Depart home on the Belgian/Dutch/German borders at 6am and head for Calais and the British Grand Prix by car with Eurotunnel: It proves a wise decision given the massive disruptions to air travel and rip-off prices of rental cars. I spend the night in London at the invitation of my good friend Cedric Selzer – Jim Clark's chief mechanic during the Scot's 1963 World Championship season – and it's good to catch up on F1 gossip.
Travel the 100km to Silverstone, arriving shortly before noon. The circuit has excelled itself on the media front: Check-in is fast and efficient, the media cafe's offerings very tasty, and the wifi reliable and fast. That is all we ask for in order to bring the latest news to you ASAP, but it's amazing how many circuits – Monaco is the worst – fall well short. The afternoon brings all change: where someone earlier this year had the hairbrained idea of squeezing all driver media activities into four FIA sessions on Friday mornings ahead of the day's first practice, after realisation hit the teams that reportage was vastly diminished we now have a hybrid format: five drivers appearing in each of two FIA sessions on Thursdays, and the balance conducting team media calls. A return to the pre-Covid format of Thursday team sessions for all 20 drivers would be too much of an admission so a compromise it is…
Coulthard launches More Than Equal
After the afternoon's sessions are done, I head for the Silverstone Museum for the launch of More Than Equal, a non-profit initiative aimed at developing F1's first female Grand Prix winner and champion . The brainchild of 13-time Grand Prix winner and W Series co-founder David Coulthard and Czech tech tycoon Karel Komarek, MTE will provide funding and development support to young females with world class potential and talent. This worthy concept complements Alpine F1's Rac(H)er academy announced earlier in the day, and I'm sure there will be more such projects in future. I expect to see the first blossoming fruits within eight to 10 years – about the time currently taken by (male) kids to progress from karting to F1 provided the necessary talent is there.
Early morning meeting with DC and Karel to fully understand the model behind MTE: they are actively seeking commercial partners and have contracted wellness specialists Hintsa, who guide 90 per cent of current F1 drivers on the fitness, mental conditioning and nutritional needs to sustain top level performances. Pre-FP1, I walk up to the British Race Drivers' Club clubhouse to attend the unveiling of a statue dedicated to the memory of Sir Stirling Moss, the legendary British driver who passed in April 2020. Encouragingly, various F1 luminaries, including World Champions Nigel Mansell, Jenson Button and Damon Hill, plus the likes of Martin Brundle and BRDC president David Coulthard, are in attendance. While there I discover local police have credible information about a planned track invasion on Sunday by environmentalists. Forewarned is forearmed they say, but should such a protest eventuate it won't be the first time loonies have demonstrated at this venue: In 2003 a banner-waving deranged priest took to the track, endangering the life of Mark Webber, who was first on the scene. Talking environmental, I note the banners proclaiming F1 Net Zero 2030 – the sport's ambitious plans to be net carbon neutral by that date – display both FIA and F1 logos where more usually it is one or the other. When I check it out both sides claim credit for the dual 'locked-in' logo, leading me to recall the saying: 'Success has many fathers and failure is an orphan…'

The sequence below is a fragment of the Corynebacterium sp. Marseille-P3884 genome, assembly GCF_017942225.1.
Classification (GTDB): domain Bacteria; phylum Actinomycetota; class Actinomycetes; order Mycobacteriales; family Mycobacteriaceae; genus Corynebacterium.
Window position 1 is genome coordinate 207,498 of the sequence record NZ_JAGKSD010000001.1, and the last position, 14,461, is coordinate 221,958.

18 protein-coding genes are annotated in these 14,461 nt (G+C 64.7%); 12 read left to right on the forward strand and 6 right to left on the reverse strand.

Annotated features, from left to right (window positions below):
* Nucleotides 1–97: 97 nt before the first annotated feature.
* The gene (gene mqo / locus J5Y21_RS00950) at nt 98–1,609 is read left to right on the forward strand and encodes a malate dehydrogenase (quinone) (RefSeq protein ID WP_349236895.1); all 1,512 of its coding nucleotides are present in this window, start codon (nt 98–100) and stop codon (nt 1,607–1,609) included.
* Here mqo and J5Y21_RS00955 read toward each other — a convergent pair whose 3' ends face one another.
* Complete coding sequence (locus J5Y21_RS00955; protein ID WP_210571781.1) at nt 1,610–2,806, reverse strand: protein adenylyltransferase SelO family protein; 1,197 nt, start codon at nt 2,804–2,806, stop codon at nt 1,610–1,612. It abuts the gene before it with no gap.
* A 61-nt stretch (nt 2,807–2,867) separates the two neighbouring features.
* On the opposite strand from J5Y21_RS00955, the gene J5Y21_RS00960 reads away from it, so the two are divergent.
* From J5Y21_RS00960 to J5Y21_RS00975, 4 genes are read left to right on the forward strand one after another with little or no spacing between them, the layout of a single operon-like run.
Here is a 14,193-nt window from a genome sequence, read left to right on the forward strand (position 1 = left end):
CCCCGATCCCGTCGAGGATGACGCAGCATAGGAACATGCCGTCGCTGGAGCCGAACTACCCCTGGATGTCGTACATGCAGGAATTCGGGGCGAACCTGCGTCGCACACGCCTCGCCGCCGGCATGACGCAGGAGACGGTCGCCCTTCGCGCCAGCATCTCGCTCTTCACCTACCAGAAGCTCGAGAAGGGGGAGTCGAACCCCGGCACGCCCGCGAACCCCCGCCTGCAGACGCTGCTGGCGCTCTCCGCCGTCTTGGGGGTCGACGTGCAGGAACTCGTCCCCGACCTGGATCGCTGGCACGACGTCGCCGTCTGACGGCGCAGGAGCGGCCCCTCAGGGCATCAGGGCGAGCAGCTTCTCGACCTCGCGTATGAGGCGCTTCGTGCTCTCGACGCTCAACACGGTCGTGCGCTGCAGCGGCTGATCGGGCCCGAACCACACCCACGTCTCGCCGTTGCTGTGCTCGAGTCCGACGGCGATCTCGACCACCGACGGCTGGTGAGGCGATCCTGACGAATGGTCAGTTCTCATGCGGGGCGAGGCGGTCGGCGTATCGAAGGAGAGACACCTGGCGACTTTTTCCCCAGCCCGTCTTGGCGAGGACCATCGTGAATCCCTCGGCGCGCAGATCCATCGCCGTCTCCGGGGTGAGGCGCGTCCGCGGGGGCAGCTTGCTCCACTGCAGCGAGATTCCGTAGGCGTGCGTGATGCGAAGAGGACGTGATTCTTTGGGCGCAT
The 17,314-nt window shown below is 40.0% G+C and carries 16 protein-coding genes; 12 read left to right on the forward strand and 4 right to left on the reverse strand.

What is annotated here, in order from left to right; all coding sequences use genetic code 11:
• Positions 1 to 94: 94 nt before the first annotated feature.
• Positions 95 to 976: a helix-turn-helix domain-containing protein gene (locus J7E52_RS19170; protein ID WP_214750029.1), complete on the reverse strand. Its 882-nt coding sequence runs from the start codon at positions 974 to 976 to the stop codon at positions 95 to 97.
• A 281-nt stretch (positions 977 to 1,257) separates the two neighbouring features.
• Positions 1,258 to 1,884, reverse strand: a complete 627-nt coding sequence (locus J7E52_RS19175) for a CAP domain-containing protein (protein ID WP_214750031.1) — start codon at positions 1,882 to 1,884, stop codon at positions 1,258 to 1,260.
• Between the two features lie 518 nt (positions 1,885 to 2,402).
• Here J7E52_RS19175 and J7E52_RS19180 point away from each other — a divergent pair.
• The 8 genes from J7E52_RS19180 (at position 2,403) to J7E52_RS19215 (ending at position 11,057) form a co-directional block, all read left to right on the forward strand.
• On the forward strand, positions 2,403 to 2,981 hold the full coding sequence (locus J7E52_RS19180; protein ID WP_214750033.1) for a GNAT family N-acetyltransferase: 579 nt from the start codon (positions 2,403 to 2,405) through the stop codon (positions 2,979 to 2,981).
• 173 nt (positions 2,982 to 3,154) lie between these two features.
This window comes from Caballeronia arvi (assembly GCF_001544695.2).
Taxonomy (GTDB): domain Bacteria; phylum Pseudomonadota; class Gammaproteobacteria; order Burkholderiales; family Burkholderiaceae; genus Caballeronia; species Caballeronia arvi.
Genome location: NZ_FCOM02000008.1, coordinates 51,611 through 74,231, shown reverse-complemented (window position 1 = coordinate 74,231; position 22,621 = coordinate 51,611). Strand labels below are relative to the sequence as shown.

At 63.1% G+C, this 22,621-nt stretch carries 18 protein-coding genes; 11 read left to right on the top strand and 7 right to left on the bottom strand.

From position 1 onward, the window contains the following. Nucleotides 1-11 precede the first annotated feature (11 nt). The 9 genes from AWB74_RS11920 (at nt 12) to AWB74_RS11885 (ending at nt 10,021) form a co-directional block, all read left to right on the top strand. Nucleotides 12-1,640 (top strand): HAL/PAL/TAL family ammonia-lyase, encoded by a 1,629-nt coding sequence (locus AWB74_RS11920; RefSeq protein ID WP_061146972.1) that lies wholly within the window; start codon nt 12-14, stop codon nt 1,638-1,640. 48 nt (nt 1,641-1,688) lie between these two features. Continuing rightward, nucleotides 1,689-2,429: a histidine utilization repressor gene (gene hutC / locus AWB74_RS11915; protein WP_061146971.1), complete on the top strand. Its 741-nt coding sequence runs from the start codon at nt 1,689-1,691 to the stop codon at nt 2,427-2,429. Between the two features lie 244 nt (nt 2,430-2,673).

Pre-Covid traditions return
After the day's proceedings and media sessions I head for the 'Farm', a patch of land situated in the inner circuit formerly used by the BRDC for agricultural purposes, but now a recreation and camping area for members. Pre-Covid, the club invited Guild of Motoring Writers members to a BBQ on Friday evening, and it's great to see the tradition has returned this year. A wonderful statue of Niki Lauda stands at the entrance to welcome us. While there I learn of plans for a global exhibition company to stage a series of F1 expos in major centres across the globe. Although details remain sketchy, I believe around seven cities across the globe – New York, London, Madrid and Amsterdam amongst them – will host exhibitions, each lasting around three months and charting the history of the sport via audio-visuals, memorabilia and cut-aways of F1 technologies. After the BBQ I return to my B&B situated around 25km away via some scenic back roads. It's been a real fun day at the home of British motorsport.